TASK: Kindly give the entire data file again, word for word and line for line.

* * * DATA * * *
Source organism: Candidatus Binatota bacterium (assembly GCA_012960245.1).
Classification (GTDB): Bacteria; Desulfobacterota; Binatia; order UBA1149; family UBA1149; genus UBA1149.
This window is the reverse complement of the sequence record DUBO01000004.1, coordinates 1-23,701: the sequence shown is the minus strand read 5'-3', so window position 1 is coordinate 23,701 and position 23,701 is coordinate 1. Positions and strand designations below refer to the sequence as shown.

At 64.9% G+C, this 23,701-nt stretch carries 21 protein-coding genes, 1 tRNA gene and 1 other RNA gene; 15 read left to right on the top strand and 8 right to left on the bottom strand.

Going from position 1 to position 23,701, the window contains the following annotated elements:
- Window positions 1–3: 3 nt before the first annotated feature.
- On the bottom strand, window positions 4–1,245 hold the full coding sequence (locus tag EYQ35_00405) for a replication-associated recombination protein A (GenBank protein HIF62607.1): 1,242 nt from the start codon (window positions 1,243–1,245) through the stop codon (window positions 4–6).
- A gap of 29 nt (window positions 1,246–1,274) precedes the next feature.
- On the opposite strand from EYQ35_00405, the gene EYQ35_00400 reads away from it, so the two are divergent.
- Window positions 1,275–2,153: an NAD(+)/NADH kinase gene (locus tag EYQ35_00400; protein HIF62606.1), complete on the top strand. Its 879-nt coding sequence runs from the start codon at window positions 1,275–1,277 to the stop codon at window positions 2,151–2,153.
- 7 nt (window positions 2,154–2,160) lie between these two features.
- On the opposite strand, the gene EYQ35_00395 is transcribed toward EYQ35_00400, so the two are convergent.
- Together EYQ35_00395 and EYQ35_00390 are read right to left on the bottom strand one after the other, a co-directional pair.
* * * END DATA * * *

Source organism: Candidatus Binatota bacterium (assembly GCA_012960245.1).
Classification (GTDB): Bacteria; Desulfobacterota; Binatia; order UBA1149; family UBA1149; genus UBA1149.
This window is the reverse complement of the sequence record DUBO01000004.1, coordinates 1-23,701: the sequence shown is the minus strand read 5'-3', so window position 1 is coordinate 23,701 and position 23,701 is coordinate 1. Positions and strand designations below refer to the sequence as shown.

At 64.9% G+C, this 23,701-nt stretch carries 21 protein-coding genes, 1 tRNA gene and 1 other RNA gene; 15 read left to right on the top strand and 8 right to left on the bottom strand.

Going from position 1 to position 23,701, the window contains the following annotated elements:
- Window positions 1–3: 3 nt before the first annotated feature.
- On the bottom strand, window positions 4–1,245 hold the full coding sequence (locus tag EYQ35_00405) for a replication-associated recombination protein A (GenBank protein HIF62607.1): 1,242 nt from the start codon (window positions 1,243–1,245) through the stop codon (window positions 4–6).
- A gap of 29 nt (window positions 1,246–1,274) precedes the next feature.
- On the opposite strand from EYQ35_00405, the gene EYQ35_00400 reads away from it, so the two are divergent.
- Window positions 1,275–2,153: an NAD(+)/NADH kinase gene (locus tag EYQ35_00400; protein HIF62606.1), complete on the top strand. Its 879-nt coding sequence runs from the start codon at window positions 1,275–1,277 to the stop codon at window positions 2,151–2,153.
- 7 nt (window positions 2,154–2,160) lie between these two features.
- On the opposite strand, the gene EYQ35_00395 is transcribed toward EYQ35_00400, so the two are convergent.
- Together EYQ35_00395 and EYQ35_00390 are read right to left on the bottom strand one after the other, a co-directional pair.